The Original Death Of The Electric Car

773px-Detroit_Electric_car_charging

Dave Roberts interviews Alexis Madrigal about his new book, Powering the Dream: The History and Promise of Green Technology. Alexis reflects on a failed turn-of-the-century electric car company:

To succeed, the electric cars of those days would have had to succeed as part of a greater all-electric transportation system. In fact it was attempted by the Electric Vehicle Company, which was run by a bunch of robber baron types, and failed. Not because the cars didn't work; not because they couldn't get you across Manhattan in an electric cab in 1900. The technology was the part that worked. The business is what failed. Unfortunately, that was a pretty high-profile failure. Like in the internet space, when something really high-profile fails, people say, oh, that'll never work. Until it does.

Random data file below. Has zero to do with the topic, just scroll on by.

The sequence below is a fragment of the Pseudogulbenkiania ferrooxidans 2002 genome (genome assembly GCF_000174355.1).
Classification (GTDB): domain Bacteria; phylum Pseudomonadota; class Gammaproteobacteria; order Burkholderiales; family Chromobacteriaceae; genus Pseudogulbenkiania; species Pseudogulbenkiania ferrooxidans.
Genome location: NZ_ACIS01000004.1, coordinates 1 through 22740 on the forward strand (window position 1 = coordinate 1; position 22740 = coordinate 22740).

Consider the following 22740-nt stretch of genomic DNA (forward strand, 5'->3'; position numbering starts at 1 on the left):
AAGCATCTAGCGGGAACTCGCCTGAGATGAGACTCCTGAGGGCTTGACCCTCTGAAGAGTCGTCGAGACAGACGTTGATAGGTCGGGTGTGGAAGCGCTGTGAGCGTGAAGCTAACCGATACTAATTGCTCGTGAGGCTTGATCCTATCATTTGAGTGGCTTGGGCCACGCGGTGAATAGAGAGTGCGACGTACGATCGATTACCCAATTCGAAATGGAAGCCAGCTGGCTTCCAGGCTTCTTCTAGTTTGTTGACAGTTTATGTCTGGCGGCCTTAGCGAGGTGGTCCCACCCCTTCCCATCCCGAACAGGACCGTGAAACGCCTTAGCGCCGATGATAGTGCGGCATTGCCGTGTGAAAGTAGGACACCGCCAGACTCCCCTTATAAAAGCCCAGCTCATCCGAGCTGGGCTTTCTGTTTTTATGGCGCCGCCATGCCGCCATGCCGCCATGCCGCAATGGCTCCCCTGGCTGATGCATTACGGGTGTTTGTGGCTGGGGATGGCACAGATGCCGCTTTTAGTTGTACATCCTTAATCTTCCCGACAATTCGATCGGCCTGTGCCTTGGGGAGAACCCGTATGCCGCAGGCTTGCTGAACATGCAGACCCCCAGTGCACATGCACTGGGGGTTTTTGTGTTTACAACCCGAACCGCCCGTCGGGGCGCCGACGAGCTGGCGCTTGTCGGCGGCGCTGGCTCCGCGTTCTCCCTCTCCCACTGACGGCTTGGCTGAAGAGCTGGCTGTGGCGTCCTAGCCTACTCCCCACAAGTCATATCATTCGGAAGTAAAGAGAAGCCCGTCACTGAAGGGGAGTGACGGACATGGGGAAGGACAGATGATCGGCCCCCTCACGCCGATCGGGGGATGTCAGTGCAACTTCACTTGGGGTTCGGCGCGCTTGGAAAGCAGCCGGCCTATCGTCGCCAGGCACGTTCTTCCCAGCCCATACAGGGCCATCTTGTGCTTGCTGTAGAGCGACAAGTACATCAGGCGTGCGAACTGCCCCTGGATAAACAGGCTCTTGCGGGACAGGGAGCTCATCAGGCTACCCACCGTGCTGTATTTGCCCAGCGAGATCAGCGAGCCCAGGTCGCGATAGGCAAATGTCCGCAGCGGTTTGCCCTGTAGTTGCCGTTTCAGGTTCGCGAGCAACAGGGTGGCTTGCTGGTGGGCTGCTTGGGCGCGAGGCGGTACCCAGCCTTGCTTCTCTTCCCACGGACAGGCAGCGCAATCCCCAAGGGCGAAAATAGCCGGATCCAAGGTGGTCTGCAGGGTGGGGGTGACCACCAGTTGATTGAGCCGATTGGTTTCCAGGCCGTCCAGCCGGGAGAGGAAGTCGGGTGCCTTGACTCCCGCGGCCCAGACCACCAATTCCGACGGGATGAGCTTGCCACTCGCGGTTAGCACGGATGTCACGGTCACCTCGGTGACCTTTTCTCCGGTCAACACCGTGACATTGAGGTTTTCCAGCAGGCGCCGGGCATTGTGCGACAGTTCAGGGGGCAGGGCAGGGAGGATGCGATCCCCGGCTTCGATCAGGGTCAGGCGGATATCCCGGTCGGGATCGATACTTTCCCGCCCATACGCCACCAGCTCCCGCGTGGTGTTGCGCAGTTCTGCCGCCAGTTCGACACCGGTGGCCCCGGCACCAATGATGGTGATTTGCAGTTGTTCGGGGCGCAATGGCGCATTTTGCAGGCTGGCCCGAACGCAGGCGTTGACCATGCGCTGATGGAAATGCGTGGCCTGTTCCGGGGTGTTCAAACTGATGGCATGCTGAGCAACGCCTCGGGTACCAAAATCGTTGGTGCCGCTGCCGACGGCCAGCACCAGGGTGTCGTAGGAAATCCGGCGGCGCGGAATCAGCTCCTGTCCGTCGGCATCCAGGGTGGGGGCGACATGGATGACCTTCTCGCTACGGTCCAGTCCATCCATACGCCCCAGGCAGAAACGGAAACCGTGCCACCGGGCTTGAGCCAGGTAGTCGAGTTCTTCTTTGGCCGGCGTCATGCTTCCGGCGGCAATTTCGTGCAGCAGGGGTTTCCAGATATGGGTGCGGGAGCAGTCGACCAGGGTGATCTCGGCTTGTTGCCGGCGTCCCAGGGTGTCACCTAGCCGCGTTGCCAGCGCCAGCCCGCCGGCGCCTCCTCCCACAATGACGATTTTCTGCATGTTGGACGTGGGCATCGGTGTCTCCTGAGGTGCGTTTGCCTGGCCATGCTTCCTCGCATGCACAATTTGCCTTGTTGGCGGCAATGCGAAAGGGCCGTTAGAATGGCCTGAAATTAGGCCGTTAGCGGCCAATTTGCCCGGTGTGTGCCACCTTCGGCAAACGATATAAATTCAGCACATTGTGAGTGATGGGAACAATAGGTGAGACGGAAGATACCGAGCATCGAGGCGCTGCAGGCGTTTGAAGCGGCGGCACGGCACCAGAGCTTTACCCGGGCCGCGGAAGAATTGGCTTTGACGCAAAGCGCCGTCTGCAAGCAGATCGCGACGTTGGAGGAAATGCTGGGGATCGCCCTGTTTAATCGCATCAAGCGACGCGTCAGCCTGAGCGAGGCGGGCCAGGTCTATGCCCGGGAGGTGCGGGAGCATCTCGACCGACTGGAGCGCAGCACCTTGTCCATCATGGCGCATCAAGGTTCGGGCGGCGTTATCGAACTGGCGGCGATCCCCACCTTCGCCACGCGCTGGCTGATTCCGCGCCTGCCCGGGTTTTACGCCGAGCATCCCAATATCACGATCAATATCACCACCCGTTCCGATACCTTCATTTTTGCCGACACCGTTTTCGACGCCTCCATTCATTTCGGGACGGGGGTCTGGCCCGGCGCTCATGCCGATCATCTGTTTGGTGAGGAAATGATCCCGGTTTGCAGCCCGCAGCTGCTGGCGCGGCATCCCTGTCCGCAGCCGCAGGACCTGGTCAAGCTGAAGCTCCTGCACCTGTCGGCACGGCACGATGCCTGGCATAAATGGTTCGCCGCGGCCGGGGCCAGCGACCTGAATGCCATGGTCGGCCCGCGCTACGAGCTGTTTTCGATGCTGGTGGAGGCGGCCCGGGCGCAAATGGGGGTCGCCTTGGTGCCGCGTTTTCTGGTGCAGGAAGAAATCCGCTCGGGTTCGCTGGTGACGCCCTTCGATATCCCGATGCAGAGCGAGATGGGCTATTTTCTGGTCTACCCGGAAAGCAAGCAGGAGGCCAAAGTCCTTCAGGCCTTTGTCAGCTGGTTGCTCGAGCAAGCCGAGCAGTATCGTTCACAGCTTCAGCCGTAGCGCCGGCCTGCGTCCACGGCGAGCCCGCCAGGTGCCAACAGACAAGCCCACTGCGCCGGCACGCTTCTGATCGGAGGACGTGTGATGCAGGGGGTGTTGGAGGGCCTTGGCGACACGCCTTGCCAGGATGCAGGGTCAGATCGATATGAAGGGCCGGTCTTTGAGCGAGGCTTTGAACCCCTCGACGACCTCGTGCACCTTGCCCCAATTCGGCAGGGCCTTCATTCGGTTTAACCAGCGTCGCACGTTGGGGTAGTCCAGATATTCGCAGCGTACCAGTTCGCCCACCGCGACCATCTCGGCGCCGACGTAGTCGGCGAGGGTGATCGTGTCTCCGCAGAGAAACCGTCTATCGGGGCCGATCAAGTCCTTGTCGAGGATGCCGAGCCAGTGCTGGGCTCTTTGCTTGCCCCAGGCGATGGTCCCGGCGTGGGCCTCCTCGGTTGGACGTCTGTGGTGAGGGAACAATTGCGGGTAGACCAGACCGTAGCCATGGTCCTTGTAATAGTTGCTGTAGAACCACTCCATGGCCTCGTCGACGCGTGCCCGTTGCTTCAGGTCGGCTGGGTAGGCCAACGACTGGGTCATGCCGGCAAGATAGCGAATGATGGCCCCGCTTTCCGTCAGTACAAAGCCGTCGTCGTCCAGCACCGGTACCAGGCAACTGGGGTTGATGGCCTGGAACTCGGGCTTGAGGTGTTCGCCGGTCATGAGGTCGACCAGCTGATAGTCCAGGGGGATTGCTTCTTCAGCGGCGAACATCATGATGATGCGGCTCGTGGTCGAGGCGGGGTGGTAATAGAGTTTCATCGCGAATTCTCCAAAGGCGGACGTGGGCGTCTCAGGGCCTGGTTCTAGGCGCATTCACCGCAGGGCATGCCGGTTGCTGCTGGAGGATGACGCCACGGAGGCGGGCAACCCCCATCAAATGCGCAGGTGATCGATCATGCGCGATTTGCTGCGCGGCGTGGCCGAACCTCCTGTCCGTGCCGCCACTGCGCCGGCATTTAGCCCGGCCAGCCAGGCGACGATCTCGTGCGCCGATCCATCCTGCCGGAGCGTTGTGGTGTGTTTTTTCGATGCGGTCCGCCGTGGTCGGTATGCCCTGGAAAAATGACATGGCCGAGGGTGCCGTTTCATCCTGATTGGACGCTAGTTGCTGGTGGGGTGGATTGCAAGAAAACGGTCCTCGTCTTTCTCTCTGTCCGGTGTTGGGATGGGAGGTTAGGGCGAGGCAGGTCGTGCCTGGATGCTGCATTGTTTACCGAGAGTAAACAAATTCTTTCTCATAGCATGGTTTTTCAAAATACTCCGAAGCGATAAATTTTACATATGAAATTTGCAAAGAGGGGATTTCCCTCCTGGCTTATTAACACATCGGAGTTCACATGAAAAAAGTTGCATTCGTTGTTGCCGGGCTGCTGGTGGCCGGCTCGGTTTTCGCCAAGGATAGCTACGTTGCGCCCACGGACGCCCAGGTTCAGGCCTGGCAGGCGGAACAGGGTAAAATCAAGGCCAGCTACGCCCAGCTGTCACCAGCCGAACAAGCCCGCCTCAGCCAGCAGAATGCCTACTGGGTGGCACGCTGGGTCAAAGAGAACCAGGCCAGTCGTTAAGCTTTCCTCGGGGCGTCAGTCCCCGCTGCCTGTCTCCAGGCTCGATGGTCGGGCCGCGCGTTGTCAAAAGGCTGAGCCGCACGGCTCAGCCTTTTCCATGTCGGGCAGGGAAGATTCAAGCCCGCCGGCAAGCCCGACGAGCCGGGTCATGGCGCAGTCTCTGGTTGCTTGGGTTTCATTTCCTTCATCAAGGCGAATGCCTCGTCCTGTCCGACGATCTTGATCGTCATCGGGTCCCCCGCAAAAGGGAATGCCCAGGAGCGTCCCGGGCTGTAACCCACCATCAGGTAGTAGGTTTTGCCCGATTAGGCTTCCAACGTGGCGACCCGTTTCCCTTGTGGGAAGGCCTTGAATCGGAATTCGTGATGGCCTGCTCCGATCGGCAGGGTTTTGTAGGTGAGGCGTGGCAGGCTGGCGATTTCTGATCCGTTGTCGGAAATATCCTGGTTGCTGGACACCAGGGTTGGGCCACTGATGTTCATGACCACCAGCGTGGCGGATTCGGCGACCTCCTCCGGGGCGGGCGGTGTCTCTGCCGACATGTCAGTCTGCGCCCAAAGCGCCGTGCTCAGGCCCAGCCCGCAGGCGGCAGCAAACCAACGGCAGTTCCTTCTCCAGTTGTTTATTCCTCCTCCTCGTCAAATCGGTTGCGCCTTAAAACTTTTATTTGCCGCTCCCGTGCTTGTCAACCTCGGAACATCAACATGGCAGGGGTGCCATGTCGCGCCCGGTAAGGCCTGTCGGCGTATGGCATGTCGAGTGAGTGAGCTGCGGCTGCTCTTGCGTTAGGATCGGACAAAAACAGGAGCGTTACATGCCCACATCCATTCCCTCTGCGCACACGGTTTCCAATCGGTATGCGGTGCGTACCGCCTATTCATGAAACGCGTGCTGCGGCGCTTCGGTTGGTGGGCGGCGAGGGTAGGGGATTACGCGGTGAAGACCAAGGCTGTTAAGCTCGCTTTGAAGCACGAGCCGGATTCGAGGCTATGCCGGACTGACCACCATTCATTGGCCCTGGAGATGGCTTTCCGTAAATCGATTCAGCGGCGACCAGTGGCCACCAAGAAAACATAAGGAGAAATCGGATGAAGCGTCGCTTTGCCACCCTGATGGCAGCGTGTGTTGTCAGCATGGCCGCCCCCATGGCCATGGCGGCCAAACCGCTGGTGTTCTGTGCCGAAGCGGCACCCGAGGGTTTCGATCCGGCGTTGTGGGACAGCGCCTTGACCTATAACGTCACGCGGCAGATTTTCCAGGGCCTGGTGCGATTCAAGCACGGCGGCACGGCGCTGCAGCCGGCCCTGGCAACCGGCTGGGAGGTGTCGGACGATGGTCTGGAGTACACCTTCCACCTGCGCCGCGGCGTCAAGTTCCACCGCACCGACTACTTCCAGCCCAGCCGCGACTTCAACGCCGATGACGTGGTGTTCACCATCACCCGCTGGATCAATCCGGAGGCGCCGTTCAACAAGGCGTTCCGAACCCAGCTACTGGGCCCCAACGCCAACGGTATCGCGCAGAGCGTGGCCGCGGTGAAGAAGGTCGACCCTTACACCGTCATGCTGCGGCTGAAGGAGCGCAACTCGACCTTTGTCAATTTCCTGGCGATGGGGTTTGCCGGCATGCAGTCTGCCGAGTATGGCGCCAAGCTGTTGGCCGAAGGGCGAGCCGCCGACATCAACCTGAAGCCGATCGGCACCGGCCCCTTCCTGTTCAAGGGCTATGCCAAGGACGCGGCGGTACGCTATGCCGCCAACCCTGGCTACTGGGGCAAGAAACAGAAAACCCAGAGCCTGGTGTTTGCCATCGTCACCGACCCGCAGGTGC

His bigger point:

There is this concept in technology history of technological momentum: once you get going down a path, once money starts flowing, all sorts of new innovations come about and all sorts of new businesses are built. The American innovation machine gets cranking down particular pathways.

It makes it really difficult to see: What kind of advances would we have seen around electric vehicles if that company had succeeded wildly? Which technologies win seems more inevitable in retrospect than it does to anyone at the time. That's a consistent lesson through all of the research I've done. Everyone has been convinced that their technology was going to win. 

(Photo: "Detroit Electric car charging")

2006-2011 archives for The Daily Dish, featuring Andrew Sullivan

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